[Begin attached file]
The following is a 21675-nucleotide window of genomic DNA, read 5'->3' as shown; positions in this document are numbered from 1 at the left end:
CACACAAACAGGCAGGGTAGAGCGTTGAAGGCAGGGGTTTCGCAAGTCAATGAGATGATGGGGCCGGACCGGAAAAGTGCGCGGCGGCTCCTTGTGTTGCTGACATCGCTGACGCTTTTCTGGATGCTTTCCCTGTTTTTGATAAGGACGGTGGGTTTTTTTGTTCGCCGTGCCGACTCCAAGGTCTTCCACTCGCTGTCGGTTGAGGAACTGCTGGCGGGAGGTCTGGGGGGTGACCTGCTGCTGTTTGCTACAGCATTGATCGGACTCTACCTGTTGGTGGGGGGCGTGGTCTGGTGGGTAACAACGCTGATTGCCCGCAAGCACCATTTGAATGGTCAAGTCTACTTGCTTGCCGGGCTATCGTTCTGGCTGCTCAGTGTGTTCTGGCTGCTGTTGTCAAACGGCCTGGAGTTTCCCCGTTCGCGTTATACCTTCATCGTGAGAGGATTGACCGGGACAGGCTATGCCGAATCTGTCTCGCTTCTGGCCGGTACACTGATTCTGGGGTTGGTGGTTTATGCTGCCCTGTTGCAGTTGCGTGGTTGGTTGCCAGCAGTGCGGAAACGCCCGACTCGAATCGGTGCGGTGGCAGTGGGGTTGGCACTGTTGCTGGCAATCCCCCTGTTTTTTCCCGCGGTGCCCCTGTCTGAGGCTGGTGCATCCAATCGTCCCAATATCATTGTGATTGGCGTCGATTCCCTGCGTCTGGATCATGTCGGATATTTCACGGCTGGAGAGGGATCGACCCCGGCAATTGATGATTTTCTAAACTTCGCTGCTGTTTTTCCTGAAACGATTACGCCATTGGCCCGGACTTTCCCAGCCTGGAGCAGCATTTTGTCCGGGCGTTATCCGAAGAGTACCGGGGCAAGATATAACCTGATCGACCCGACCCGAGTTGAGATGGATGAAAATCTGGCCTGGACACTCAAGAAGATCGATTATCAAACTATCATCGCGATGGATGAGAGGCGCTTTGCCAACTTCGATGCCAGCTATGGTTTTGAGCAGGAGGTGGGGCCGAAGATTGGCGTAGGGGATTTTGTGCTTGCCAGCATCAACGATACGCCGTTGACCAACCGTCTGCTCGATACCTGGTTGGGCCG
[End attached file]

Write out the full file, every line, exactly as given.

The following is a 21675-nucleotide window of genomic DNA, read 5'->3' as shown; positions in this document are numbered from 1 at the left end:
CACACAAACAGGCAGGGTAGAGCGTTGAAGGCAGGGGTTTCGCAAGTCAATGAGATGATGGGGCCGGACCGGAAAAGTGCGCGGCGGCTCCTTGTGTTGCTGACATCGCTGACGCTTTTCTGGATGCTTTCCCTGTTTTTGATAAGGACGGTGGGTTTTTTTGTTCGCCGTGCCGACTCCAAGGTCTTCCACTCGCTGTCGGTTGAGGAACTGCTGGCGGGAGGTCTGGGGGGTGACCTGCTGCTGTTTGCTACAGCATTGATCGGACTCTACCTGTTGGTGGGGGGCGTGGTCTGGTGGGTAACAACGCTGATTGCCCGCAAGCACCATTTGAATGGTCAAGTCTACTTGCTTGCCGGGCTATCGTTCTGGCTGCTCAGTGTGTTCTGGCTGCTGTTGTCAAACGGCCTGGAGTTTCCCCGTTCGCGTTATACCTTCATCGTGAGAGGATTGACCGGGACAGGCTATGCCGAATCTGTCTCGCTTCTGGCCGGTACACTGATTCTGGGGTTGGTGGTTTATGCTGCCCTGTTGCAGTTGCGTGGTTGGTTGCCAGCAGTGCGGAAACGCCCGACTCGAATCGGTGCGGTGGCAGTGGGGTTGGCACTGTTGCTGGCAATCCCCCTGTTTTTTCCCGCGGTGCCCCTGTCTGAGGCTGGTGCATCCAATCGTCCCAATATCATTGTGATTGGCGTCGATTCCCTGCGTCTGGATCATGTCGGATATTTCACGGCTGGAGAGGGATCGACCCCGGCAATTGATGATTTTCTAAACTTCGCTGCTGTTTTTCCTGAAACGATTACGCCATTGGCCCGGACTTTCCCAGCCTGGAGCAGCATTTTGTCCGGGCGTTATCCGAAGAGTACCGGGGCAAGATATAACCTGATCGACCCGACCCGAGTTGAGATGGATGAAAATCTGGCCTGGACACTCAAGAAGATCGATTATCAAACTATCATCGCGATGGATGAGAGGCGCTTTGCCAACTTCGATGCCAGCTATGGTTTTGAGCAGGAGGTGGGGCCGAAGATTGGCGTAGGGGATTTTGTGCTTGCCAGCATCAACGATACGCCGTTGACCAACCGTCTGCTCGATACCTGGTTGGGCCG